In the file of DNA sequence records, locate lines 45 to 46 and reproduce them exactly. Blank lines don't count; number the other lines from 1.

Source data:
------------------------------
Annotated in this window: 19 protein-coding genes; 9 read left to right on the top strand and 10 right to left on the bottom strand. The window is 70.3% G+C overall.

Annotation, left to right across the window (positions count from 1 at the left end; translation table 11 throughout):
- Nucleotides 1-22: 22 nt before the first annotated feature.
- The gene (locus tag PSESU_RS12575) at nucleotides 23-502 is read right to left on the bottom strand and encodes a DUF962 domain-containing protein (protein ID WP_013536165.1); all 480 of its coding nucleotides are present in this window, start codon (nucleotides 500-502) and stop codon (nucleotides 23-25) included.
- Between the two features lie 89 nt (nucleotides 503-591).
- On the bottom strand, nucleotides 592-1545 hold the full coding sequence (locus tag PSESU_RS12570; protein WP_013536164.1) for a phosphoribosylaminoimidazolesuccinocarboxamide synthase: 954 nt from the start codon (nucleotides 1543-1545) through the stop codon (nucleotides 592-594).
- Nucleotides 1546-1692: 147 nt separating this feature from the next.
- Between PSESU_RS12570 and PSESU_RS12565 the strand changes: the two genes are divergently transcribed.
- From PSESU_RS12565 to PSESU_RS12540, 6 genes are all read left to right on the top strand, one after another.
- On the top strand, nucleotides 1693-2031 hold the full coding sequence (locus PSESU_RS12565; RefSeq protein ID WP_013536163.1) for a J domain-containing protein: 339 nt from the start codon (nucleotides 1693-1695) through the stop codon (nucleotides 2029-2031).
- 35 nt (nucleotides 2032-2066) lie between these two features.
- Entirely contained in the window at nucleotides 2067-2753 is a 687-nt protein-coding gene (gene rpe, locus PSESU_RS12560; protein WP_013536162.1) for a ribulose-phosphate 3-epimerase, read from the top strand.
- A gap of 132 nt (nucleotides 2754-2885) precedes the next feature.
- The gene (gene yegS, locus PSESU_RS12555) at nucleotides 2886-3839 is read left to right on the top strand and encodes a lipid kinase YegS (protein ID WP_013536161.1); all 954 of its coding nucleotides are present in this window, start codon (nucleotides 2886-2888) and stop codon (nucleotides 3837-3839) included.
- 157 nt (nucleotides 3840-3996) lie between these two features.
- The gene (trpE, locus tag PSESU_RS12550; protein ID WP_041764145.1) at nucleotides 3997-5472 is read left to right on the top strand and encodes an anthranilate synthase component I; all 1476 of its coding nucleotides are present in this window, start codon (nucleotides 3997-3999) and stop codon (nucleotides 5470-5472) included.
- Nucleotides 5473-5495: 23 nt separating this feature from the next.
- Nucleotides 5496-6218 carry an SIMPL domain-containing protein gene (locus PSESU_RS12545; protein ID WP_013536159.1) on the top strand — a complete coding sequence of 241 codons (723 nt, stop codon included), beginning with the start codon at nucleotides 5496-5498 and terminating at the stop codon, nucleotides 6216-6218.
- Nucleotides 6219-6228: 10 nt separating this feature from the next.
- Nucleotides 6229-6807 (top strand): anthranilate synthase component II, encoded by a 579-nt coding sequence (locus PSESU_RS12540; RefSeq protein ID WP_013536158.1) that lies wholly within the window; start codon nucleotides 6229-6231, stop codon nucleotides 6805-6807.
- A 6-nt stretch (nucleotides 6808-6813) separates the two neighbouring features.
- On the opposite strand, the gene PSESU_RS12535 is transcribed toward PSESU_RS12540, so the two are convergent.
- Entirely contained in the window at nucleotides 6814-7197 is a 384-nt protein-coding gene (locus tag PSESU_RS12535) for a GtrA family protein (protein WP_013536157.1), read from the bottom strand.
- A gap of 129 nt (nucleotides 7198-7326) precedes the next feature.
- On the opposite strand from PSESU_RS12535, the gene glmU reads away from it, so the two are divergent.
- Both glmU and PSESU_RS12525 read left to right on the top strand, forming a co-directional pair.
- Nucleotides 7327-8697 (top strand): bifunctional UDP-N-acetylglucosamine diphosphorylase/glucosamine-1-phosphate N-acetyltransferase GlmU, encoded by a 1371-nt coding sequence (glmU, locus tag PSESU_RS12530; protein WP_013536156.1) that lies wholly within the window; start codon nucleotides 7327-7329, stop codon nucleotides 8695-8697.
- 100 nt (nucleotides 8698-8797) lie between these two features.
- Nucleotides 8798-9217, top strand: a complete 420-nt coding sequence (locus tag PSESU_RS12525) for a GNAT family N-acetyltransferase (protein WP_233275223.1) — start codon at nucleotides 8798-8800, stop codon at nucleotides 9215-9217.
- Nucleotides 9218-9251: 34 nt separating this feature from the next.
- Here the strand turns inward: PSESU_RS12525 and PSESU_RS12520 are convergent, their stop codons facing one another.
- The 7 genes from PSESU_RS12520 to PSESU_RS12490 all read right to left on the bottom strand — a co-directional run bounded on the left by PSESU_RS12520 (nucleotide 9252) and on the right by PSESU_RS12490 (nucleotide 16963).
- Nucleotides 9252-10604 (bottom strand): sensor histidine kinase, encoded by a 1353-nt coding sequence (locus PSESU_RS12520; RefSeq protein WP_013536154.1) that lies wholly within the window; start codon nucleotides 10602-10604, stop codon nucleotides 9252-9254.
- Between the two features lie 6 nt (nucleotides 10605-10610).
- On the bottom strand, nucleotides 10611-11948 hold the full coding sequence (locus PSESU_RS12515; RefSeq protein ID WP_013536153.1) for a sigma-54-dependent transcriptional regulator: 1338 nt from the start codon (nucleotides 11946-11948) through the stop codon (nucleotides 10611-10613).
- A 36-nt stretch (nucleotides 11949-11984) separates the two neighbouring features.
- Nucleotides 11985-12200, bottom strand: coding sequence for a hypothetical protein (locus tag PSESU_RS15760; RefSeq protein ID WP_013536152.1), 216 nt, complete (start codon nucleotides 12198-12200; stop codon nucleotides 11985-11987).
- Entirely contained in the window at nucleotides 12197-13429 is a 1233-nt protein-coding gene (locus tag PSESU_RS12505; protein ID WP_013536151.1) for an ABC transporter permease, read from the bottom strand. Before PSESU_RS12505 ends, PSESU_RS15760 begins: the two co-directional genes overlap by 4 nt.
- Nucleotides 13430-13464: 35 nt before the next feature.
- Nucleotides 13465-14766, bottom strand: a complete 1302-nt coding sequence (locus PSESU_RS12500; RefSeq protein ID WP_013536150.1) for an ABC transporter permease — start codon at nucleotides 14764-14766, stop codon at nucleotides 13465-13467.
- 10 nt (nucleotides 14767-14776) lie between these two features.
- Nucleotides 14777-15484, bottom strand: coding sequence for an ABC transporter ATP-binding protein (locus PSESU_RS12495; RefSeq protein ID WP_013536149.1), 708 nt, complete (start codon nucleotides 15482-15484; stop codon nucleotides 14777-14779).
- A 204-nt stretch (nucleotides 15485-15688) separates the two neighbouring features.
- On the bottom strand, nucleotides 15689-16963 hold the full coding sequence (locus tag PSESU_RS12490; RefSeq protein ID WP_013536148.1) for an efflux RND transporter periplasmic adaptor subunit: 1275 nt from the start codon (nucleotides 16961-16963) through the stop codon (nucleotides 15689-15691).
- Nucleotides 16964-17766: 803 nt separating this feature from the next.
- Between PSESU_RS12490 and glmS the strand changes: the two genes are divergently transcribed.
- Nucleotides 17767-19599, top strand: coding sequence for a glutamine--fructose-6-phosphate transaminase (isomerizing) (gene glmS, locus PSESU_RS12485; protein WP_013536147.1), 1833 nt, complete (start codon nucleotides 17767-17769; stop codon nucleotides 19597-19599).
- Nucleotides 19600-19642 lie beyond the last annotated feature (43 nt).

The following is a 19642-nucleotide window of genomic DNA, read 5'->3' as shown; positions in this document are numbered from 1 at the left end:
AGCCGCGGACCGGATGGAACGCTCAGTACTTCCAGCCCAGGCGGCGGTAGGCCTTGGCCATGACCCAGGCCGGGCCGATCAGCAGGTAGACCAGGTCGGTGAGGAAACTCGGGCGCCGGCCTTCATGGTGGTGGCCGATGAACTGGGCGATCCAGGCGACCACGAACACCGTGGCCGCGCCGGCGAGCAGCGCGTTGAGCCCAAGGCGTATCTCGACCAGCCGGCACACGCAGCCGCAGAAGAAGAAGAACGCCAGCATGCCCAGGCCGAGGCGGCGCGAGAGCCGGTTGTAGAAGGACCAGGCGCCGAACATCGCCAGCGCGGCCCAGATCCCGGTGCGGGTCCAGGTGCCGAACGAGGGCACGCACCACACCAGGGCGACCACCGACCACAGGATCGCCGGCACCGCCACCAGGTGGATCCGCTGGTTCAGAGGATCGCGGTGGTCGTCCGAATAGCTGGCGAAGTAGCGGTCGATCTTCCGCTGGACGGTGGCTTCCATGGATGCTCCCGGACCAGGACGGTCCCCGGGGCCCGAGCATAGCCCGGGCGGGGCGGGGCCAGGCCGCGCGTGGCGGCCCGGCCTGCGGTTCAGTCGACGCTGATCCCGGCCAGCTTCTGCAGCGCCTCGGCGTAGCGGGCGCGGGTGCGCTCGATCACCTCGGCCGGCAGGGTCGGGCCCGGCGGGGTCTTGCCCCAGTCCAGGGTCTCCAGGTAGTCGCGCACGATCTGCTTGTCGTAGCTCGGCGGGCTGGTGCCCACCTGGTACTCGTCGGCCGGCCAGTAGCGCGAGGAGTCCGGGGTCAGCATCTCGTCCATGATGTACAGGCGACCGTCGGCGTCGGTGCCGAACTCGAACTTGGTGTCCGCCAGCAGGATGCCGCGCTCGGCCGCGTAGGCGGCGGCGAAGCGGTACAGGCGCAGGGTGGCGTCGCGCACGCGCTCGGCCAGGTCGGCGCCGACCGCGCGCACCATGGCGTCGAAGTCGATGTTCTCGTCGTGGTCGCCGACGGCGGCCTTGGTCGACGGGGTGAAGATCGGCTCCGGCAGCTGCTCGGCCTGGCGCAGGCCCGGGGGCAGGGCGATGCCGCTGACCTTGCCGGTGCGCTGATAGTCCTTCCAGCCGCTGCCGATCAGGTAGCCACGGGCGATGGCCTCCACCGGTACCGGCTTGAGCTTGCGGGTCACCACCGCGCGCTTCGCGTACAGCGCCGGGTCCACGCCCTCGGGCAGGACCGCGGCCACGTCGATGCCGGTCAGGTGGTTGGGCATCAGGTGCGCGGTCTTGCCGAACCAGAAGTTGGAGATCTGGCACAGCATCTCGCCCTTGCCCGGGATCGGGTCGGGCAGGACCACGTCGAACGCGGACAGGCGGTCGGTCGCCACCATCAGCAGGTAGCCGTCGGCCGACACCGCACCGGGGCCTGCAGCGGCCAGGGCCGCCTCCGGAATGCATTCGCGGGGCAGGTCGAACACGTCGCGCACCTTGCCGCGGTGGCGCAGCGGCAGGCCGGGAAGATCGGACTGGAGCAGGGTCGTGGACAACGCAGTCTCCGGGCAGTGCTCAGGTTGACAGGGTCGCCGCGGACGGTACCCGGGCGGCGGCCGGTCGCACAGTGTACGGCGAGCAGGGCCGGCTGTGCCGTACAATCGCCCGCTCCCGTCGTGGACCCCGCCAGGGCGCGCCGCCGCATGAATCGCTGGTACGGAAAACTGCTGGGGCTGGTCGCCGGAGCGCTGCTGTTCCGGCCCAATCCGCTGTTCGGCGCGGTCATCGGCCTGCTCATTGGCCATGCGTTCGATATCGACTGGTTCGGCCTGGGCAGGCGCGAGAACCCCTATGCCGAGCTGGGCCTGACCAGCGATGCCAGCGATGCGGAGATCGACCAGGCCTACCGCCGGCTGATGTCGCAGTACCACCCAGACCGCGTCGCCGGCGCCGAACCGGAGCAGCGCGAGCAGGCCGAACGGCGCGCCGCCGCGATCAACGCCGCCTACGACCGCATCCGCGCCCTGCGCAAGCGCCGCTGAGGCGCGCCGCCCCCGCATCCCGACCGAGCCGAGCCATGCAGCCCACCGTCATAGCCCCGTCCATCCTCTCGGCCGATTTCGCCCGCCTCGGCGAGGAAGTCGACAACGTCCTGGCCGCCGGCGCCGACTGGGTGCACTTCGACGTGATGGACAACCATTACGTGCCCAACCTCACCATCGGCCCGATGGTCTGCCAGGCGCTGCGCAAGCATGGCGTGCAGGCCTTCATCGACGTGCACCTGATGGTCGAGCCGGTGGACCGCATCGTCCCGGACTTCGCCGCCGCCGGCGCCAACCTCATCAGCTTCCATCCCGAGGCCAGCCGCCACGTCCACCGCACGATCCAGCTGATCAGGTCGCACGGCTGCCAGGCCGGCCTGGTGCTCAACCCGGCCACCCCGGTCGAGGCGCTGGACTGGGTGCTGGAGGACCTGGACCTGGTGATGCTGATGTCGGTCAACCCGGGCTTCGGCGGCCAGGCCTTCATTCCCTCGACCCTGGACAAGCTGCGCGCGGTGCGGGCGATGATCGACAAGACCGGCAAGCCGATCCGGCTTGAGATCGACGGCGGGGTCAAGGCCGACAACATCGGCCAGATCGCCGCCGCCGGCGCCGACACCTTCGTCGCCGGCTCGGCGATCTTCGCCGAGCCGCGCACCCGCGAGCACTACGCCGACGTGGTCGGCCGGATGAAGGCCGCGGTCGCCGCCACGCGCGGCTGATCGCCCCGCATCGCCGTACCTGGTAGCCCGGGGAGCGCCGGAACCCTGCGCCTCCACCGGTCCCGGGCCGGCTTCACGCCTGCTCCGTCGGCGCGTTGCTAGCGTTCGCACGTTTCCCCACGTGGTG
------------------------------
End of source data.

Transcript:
- Nucleotides 16964-17766: 803 nt separating this feature from the next.
- Between PSESU_RS12490 and glmS the strand changes: the two genes are divergently transcribed.